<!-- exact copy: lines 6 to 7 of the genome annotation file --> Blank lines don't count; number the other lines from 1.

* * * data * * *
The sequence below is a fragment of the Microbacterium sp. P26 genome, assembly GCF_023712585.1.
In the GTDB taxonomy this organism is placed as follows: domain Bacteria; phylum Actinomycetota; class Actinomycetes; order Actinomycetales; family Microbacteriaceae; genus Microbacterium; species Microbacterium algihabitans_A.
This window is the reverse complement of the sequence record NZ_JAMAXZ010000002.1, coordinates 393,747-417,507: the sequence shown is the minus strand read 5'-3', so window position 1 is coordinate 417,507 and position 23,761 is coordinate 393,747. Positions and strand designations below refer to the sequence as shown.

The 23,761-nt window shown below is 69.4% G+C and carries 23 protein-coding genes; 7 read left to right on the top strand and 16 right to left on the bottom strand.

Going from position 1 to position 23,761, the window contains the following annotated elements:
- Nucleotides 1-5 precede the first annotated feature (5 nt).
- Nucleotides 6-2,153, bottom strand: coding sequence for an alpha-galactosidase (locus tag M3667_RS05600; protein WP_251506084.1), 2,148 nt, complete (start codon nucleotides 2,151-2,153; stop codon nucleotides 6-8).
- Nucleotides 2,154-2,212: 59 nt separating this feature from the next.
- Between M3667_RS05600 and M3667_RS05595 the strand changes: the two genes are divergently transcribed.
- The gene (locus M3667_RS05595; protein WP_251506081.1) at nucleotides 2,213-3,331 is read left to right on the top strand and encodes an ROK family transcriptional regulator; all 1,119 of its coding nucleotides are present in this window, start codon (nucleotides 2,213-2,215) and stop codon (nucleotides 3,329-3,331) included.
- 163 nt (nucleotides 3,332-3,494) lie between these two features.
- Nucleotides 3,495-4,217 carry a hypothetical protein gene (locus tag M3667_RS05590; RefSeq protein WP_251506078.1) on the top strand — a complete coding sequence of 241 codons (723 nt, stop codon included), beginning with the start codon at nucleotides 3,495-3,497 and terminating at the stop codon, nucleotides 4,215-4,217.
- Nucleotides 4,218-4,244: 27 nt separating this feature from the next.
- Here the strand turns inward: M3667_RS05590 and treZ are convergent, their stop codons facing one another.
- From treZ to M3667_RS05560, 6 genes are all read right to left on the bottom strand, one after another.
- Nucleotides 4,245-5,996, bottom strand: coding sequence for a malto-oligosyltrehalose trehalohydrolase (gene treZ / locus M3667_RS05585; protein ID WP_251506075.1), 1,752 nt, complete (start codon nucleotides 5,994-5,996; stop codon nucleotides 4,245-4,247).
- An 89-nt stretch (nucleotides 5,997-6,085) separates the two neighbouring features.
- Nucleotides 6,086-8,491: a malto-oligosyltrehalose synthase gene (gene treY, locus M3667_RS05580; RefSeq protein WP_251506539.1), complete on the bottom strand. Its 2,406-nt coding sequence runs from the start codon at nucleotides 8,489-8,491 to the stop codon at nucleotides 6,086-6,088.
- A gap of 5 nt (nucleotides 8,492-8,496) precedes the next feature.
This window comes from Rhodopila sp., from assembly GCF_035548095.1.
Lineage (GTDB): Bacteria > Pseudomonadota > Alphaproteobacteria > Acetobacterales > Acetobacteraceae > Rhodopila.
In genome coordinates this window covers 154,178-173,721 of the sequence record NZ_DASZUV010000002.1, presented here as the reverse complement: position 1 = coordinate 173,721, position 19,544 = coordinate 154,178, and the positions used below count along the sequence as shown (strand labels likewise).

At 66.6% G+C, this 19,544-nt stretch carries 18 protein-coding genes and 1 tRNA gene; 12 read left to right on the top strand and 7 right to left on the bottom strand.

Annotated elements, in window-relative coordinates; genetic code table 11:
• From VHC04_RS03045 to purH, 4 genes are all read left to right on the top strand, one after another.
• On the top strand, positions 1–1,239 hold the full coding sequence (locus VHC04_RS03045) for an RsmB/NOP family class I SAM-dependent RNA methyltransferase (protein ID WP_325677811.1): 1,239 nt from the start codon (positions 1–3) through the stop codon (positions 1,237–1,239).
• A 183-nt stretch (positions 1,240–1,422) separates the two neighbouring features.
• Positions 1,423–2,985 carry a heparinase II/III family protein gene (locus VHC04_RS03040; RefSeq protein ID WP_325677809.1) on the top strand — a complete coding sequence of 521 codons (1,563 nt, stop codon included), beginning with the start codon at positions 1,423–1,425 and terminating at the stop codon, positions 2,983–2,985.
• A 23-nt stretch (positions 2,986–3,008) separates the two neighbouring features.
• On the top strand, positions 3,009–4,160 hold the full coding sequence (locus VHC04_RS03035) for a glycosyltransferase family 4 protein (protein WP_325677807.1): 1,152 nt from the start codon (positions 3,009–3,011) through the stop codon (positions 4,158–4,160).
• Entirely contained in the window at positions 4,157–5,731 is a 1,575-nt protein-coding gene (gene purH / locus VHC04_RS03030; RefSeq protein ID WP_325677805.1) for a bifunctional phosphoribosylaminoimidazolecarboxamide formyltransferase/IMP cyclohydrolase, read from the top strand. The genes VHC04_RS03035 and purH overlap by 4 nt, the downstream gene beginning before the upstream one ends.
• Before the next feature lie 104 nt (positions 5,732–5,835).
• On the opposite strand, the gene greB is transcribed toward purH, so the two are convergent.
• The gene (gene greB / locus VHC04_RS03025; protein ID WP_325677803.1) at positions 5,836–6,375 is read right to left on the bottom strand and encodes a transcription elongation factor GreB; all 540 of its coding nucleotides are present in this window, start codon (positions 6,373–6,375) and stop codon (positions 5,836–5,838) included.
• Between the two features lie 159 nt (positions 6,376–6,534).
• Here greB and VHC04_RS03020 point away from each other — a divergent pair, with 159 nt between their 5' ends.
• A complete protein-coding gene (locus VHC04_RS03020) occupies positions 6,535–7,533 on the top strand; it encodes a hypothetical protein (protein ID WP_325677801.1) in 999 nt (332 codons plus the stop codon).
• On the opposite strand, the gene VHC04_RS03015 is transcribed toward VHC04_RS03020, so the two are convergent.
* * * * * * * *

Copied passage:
- Nucleotides 1-5 precede the first annotated feature (5 nt).
- Nucleotides 6-2,153, bottom strand: coding sequence for an alpha-galactosidase (locus tag M3667_RS05600; protein WP_251506084.1), 2,148 nt, complete (start codon nucleotides 2,151-2,153; stop codon nucleotides 6-8).